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AHDB Pig Market Weekly

14 May 2012

AHDB UK Market Survey - 11 May 2012AHDB UK Market Survey - 11 May 2012

On the back of high finished cattle returns in 2011, the rearing calf market has remained firm since the turn of the year.


Pig market trends


Finished pig prices continued their seasonal upward trend in week ended 5 May, with the DAPP EU Spec increasing by over a penny to average 148.21p per kg. This comes despite rainy conditions curtailing any barbecue demand. Supplies were also plentiful, with estimated throughputs comfortably above 2011 levels, and carcase weights also heavier than a year ago, although slightly down on the previous week at an average of 78.77kg.

Once again there was little movement in the weaner market, with the average price in week ending 12 May falling by 14 pence to £45.24. This is almost identical to the level a year ago when prices were rising as high feed costs began to ease back. This year, high feed costs are again limiting the willingness of finishers to take increased numbers of weaners.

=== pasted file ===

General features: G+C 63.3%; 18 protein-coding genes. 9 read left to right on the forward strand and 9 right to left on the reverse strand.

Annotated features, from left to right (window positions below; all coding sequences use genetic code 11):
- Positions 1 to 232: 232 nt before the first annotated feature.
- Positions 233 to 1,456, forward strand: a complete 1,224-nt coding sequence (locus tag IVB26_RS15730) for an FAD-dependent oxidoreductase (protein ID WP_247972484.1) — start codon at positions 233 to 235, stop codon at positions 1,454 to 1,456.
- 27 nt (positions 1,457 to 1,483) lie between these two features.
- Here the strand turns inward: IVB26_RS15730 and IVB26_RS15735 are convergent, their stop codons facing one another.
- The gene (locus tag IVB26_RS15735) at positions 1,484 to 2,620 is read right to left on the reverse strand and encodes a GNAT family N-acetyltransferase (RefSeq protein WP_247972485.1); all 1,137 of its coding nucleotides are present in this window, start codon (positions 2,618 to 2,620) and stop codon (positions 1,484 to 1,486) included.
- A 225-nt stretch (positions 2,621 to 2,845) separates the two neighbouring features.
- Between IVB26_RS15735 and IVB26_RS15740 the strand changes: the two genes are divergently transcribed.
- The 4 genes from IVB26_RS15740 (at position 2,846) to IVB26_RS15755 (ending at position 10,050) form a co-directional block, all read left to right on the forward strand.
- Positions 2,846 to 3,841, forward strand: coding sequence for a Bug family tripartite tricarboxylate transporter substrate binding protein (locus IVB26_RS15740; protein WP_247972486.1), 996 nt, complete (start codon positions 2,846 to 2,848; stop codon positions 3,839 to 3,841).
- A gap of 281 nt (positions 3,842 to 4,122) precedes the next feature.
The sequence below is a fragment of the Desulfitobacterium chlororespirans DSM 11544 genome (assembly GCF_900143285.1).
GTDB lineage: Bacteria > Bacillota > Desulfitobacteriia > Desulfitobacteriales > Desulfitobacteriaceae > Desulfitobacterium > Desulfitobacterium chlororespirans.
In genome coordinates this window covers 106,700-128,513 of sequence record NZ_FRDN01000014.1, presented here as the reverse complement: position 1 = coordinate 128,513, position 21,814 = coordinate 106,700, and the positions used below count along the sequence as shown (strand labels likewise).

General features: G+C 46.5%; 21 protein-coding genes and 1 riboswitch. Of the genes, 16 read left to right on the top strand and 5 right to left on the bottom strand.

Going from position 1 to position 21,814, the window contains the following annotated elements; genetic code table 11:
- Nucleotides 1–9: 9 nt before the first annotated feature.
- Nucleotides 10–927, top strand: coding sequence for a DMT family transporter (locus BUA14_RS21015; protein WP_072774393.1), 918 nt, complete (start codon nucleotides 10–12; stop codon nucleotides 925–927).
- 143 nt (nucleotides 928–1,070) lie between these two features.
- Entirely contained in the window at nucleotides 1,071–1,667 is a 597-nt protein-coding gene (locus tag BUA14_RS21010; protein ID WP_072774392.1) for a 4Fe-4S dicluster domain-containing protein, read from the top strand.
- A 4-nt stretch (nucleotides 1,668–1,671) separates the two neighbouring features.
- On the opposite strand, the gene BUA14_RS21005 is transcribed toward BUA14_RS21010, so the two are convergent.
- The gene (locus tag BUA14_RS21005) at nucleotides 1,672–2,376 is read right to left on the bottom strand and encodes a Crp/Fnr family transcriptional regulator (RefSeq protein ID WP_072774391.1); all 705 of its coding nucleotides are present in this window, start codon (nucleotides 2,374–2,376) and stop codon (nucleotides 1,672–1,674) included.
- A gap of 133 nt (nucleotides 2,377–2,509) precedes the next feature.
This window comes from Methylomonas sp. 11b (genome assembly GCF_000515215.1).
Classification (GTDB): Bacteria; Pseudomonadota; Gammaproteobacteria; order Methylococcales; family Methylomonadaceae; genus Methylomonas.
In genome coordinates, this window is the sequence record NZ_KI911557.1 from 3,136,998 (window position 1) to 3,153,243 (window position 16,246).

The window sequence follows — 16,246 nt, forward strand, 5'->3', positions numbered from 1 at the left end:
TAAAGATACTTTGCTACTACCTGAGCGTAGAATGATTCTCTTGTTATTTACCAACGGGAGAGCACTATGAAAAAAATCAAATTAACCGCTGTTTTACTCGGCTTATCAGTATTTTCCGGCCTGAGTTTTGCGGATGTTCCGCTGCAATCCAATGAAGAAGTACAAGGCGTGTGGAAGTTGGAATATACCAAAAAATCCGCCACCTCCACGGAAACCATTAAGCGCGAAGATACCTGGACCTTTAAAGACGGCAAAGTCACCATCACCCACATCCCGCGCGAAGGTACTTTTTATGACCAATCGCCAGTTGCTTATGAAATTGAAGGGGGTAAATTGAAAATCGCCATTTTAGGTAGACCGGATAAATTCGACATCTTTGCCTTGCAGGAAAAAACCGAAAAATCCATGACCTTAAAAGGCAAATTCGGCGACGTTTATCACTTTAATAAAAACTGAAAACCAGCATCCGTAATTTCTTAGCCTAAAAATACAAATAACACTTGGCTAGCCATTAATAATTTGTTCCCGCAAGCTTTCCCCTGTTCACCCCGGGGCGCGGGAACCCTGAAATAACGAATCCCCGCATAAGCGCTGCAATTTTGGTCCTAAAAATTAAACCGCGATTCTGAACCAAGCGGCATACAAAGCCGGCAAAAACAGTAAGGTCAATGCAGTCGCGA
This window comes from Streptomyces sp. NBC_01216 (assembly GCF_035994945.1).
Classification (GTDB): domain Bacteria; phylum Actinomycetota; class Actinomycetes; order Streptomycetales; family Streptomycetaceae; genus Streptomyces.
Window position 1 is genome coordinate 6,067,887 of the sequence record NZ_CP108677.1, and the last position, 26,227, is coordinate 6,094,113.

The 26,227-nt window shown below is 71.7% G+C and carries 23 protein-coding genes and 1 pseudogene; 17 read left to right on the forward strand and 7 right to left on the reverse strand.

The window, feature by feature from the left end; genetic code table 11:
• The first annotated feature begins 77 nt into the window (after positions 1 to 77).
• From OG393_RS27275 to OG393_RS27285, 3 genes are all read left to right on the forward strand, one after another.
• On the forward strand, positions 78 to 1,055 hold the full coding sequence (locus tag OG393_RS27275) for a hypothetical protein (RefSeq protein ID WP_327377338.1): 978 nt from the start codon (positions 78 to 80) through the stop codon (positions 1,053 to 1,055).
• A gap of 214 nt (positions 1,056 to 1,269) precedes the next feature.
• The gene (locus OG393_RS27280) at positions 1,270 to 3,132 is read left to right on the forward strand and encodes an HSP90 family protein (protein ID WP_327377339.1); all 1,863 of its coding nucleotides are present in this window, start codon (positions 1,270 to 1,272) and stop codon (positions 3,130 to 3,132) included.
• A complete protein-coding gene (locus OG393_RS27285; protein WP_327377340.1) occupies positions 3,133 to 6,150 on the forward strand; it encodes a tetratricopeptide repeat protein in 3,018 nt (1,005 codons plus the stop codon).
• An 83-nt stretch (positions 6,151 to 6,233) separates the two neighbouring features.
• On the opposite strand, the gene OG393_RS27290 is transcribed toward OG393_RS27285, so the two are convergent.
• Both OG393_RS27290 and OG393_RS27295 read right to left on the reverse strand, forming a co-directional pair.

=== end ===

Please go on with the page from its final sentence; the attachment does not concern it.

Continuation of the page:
With sterling continuing to strengthen against the euro, cull sow prices remain under pressure to prevent higher prices on export markets. In week ended 5 May, the average price was 121.01p per kg dw, down another third of a penny on the week but still nearly 15 pence higher than a year earlier.

Retail price spreads

The average farmgate pig price in April was 146.2p per kg, three per cent higher than in the month previous. Over the month, the average retail price increased by less than one per cent. As a result, the gap between producer and retail prices decreased slightly to 61 per cent. This means that producers received an average of 39 per cent of the retail price which is marginally lower than at the same point last year.

Average retail bacon prices in April were nearly five per cent lower than in March. This means that the gap between producer and retail prices for bacon decreased to 65 per cent, which is equivalent to producers receiving 35 per cent of the retail price, significantly higher than in April 2011, when the figure was just over 31 per cent.

Average prices for most pork cuts were virtually unchanged between March and April. The largest increase was for minced pork but even this was only up by just over one per cent. Pork fillet was the only cut which was noticeably cheaper, with the average price three per cent lower than in March. Compared with prices in April 2011 loin chops were less expensive, with prices have fallen by six per cent. Prices for other cuts were higher than a year earlier with the largest rises for minced pork, boneless leg and traditional pork sausages.

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